The horizon is not so far as we can see, but as far as we can imagine

Using Early Human Existence To Understand Historical Societies

This is chapter 5 of “The Construction of Reality”, one of the rewards of our 2023 fundraiser.

Human at Dawn

We humans adapt to the world in two ways: thru biological evolution and thru changes in culture: where culture is everything from tools and technology to language and philosophy. We are still evolving physically, and it can be seen in different human groups. Northern Europeans are more likely to be able to digest milk properly than those of African descent, for example, while whites have less melanin due to spending time in areas with less sunlight, and so on.

But cultural evolution is far faster and it is how we have done most of our adaptation since we started making stone tools.

How humans lived for most of pre-history is important, because it tells us what we are biologically adapted for: what sort of life is natural to us. Cultural adaptation often takes us away from what we were adapted for. The classic case, again, is agricultural adoption: humans became sicker, lived less long, developed serious dental problems and so on, because what they were eating is not what they were evolved for and because long terms settlements made disease more deadly. (Hunter gatherer bands move often enough, that crudely, they “didn’t shit where they eat.”)

This is a very important point and one we’ll come back to: the word progress does not mean “better life.” New technology, organization, ideology or identities may make most people demonstrably worse off and may do so for very long periods of time. Agriculture made most of the world’s population worse off for thousands of years. Yes, there were more us, and almost all of us lived worse lives than hunter-gatherers had had.

All that said, let us examine humanity at dawn.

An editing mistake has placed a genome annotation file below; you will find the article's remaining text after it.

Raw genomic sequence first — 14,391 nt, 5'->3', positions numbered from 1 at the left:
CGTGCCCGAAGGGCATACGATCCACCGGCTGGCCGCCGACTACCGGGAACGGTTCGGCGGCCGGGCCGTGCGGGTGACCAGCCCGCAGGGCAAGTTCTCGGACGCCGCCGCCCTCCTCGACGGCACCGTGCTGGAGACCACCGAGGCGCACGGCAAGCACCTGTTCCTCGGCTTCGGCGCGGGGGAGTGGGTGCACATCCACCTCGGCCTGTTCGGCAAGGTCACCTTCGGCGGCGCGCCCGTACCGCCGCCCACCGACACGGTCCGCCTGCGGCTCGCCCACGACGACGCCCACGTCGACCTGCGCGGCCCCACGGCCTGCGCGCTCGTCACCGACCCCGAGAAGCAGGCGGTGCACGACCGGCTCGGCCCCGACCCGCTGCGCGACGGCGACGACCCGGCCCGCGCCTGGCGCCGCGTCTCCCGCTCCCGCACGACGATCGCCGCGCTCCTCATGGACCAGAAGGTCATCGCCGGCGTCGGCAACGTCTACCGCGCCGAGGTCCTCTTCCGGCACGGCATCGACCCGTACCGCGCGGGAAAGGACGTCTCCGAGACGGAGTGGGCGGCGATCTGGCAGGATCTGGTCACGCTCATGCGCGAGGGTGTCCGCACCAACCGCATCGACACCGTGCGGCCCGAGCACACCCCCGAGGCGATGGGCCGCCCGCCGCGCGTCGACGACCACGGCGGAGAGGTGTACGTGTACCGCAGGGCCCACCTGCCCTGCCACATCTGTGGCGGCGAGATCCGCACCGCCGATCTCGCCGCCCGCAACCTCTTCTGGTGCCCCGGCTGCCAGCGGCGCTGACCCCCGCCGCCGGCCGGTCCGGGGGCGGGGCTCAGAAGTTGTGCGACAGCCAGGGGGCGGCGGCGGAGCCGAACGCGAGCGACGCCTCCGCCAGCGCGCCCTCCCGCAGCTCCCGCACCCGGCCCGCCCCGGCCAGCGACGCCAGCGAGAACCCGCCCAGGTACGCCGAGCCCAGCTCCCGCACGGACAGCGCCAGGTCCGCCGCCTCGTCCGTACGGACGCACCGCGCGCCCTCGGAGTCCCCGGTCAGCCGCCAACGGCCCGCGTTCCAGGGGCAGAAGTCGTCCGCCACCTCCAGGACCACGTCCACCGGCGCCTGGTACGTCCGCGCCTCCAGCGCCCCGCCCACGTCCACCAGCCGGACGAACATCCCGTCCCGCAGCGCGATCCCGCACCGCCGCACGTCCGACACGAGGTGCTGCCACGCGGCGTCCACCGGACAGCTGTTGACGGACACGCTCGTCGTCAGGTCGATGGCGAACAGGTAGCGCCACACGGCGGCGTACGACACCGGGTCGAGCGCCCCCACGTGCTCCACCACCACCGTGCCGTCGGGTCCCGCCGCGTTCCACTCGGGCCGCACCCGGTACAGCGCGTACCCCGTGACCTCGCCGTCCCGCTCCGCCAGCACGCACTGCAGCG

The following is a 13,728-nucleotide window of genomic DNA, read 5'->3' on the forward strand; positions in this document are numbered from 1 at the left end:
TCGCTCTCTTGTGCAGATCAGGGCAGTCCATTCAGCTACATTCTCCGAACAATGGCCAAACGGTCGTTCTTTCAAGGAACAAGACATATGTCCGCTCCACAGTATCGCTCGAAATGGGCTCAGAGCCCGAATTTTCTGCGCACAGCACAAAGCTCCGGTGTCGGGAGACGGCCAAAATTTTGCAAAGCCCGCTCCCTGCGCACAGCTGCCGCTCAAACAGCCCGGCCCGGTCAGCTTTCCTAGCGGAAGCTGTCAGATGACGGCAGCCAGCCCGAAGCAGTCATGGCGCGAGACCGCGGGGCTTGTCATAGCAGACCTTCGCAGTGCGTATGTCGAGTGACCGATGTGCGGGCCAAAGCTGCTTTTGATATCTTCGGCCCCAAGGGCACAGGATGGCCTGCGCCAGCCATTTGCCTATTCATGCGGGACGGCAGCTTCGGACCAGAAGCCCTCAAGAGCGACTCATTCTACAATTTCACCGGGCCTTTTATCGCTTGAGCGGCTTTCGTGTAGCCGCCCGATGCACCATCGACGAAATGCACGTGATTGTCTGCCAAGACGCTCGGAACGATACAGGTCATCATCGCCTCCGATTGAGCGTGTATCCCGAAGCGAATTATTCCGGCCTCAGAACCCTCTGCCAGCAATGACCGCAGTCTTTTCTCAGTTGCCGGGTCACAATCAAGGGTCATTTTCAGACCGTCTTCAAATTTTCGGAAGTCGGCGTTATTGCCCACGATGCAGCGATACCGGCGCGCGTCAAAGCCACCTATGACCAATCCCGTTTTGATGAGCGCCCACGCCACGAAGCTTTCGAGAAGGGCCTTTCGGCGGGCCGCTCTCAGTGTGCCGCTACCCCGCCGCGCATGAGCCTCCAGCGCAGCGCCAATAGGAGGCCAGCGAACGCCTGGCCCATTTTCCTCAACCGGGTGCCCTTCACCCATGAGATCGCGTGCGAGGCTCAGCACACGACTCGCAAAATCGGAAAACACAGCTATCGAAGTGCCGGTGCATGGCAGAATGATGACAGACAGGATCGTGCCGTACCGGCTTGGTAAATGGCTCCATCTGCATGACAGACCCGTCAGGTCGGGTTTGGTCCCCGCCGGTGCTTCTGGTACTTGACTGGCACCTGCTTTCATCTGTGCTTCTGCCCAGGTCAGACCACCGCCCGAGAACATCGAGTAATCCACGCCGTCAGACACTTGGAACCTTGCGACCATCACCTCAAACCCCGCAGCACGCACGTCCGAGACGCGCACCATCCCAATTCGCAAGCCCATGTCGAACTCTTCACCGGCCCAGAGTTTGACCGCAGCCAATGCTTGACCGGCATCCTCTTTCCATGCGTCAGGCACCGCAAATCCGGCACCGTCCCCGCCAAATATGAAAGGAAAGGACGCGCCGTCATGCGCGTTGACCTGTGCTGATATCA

For most of human existence we probably lived in small bands of about forty to sixty people, and interacted with other bands of similar size whom we shared ancestors or fictive kinship with. We hunted and gathered. We knew almost every person in our life.

Humans have the ability to know approximately one hundred and fifty people well (x_Dunbar’s number). This is the human span. When groups become larger than the human span we are no longer able to interact with others in the way our species was primarily adapted to do so: as individual members of our band, or of bands we have close relations to, and who probably split from our band in the past when numbers became larger than hunting and gathering could support in one location.

Within our span, we are able to:

  • Surveil others. We know what they’re up to, through direct observation or gossip with others who directly observe them.
  • Empathize and sympathize with them. Because we are physically with them much of the time, we feel their emotions almost as our own through the action of mirror neurons and bodily mimicry. We feel their pain and their joy, if not as strongly as our own, then strongly enough that their emotions matter to our own emotional well-being.
  • Apply social feedback. Since we know what they’re doing, we can apply social sanctions. If we don’t like what they’re doing, we can let them know. This may escalate to violence, but in most cases it is verbal or non-verbal approval. Since we surveil them, we will know if these social sanctions are working to improve their behaviour. Conversely, we can apply positive feedback directly, approving of them: smiling, hugging, praising and so on.

Surveillance, empathy and sympathy, social feedback. We know these people, they know us, their well-being and behaviour is in our face.